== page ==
Substance Addiction

Substance addiction research has clearly demonstrated that the addicted brain is chemically and physiologically different from a normal brain. The idea of addiction being a neurological disorder is critical to understanding its development and the recovery process.

A person suffering from substance addiction may understand the cycle of addiction, but will remain unable to break the repetition of the cycle until they develop the insight to seek help from a professional therapist.



Addiction Defined

Addiction is defined as obsessive thinking and  a compulsive need for drugs, alcohol, food, sex, gaming, pornography, shopping or anything despite the resulting negative consequences. Addiction includes the development of tolerance combined with withdrawal symptoms. In addition to an increased tolerance, a person suffering from addiction will experience intense physical cravings for a substance or an emotional obsession with a process regardless of the consequences. Addiction develops over time and usually begins with misuse, moving toward abuse and resulting in addiction.


Addiction Effects on the Brain

Addiction use alters the way the brain and certain neurotransmitters function. These changes in brain chemistry create addiction, tolerance and withdrawal symptoms, which all lead to cravings.

The neurotransmitters serotonin and dopamine send messages to the brain and the rest of the body. The altered brain chemistry essentially requires constant, repetitive exposure to the substance or action to function psychologically and physiologically. This chemical dependence leads to tolerance and withdrawal symptoms, two of the hallmarks of substance abuse addiction that most often require a professionally monitored alcohol and drug detox.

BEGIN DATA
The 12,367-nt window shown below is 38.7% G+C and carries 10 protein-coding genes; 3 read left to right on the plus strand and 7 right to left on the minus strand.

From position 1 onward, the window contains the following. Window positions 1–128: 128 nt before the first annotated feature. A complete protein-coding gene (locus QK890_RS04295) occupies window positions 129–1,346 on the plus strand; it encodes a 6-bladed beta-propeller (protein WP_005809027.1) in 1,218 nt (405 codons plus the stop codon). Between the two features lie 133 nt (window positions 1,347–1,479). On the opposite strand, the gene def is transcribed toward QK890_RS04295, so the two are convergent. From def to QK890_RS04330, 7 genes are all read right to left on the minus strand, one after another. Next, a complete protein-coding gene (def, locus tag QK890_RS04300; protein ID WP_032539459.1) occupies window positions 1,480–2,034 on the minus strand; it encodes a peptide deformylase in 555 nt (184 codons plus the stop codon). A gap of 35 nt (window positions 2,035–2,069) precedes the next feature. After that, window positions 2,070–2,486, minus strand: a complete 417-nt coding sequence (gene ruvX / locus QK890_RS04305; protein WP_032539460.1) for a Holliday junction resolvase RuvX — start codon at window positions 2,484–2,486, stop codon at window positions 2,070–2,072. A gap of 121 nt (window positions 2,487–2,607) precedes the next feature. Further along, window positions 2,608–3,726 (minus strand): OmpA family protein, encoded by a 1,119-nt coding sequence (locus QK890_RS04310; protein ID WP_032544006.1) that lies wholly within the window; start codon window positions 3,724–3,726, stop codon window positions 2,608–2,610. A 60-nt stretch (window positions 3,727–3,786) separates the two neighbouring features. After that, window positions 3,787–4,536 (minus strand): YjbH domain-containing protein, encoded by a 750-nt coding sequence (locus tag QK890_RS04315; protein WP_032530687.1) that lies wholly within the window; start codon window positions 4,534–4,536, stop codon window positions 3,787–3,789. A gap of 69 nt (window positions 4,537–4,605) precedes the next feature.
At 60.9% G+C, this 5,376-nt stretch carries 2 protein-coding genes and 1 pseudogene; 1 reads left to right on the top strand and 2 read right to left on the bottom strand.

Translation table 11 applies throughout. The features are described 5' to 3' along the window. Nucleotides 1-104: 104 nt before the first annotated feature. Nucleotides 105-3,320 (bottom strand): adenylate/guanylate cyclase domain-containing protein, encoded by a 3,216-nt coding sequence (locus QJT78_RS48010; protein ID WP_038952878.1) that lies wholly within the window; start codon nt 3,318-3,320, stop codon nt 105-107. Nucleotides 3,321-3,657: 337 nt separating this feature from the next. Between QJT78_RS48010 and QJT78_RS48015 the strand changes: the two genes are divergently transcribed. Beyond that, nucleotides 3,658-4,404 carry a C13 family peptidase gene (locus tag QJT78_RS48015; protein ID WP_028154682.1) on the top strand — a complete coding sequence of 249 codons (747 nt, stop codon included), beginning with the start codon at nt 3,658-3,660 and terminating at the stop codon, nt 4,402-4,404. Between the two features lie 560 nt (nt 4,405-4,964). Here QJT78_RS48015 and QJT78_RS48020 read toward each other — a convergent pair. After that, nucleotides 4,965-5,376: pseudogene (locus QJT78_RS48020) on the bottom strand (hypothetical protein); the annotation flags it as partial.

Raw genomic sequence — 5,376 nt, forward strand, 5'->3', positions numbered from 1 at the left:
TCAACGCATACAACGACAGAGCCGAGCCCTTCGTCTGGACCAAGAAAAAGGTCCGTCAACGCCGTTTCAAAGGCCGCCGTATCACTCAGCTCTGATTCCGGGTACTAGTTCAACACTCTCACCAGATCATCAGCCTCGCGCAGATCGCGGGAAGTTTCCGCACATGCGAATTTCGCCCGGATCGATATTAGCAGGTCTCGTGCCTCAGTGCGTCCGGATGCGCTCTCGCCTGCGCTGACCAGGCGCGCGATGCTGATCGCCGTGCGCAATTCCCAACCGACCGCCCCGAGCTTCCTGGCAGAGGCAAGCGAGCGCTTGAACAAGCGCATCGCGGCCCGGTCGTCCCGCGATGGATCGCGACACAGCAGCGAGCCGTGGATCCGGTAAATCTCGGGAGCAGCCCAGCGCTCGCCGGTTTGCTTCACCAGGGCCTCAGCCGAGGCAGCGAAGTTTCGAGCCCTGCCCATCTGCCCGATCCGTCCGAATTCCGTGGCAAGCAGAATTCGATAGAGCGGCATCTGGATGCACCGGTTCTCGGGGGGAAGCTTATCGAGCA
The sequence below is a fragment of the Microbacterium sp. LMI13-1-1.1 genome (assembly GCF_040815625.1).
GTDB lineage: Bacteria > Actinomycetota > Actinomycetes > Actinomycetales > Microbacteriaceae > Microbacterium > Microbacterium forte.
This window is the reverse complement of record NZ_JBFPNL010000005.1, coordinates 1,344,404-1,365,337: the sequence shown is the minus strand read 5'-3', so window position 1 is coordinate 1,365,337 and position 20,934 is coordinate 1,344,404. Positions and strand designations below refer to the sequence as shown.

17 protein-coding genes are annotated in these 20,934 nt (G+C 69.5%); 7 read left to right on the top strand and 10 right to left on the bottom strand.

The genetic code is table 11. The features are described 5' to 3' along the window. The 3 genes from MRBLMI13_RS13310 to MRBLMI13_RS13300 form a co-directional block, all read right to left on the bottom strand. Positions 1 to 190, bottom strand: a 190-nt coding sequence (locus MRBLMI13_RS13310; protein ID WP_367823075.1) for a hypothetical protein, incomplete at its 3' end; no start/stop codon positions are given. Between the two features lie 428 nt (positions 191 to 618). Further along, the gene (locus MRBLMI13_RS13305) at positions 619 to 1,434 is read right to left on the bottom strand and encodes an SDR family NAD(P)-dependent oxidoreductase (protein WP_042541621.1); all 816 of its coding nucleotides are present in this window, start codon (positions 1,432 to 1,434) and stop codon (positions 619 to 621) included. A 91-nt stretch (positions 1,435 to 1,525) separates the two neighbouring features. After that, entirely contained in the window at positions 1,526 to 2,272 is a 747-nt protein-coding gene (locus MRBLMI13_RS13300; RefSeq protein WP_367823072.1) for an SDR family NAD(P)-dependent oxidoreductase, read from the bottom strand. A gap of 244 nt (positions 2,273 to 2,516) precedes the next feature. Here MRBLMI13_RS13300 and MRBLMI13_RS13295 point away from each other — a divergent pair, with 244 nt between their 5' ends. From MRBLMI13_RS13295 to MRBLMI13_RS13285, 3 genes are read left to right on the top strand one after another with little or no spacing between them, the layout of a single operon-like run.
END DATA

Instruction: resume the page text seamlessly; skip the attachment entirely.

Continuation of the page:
Addiction alters the brain chemistry affecting the process of thought and decision-making. The definition of addiction also includes strong references to denial, minimization and justification, all of which are primitive internal defense mechanisms. After the addiction is acknowledged, the addict may ultimately be forced to decide to stop using chemicals, thus breaking the cycle of addiction. The abnormal, addicted brain cannot tolerate that decision. The cycle of addiction is powerful, usually requiring outside interventions that include detox and / or substance abuse treatment.

I have a specialised degree specifically in addiction treatment for individuals and familys suffering from addiction. Please call me if you are suffering under addiction and we can schedule an assessment. Call me on 087 653 8837 for more information.


Siobhan Leijen

Siobhan Leijen

I am a certified professional therapist offering counselling to clients in the Athlone and Longford area. CBT Certified, Degree in Addiction Studies, Diploma in Psychotherapy, Family Therapy Certified, Motivational Interview Certified, Trauma Therapy Certified and EMDR Certified.

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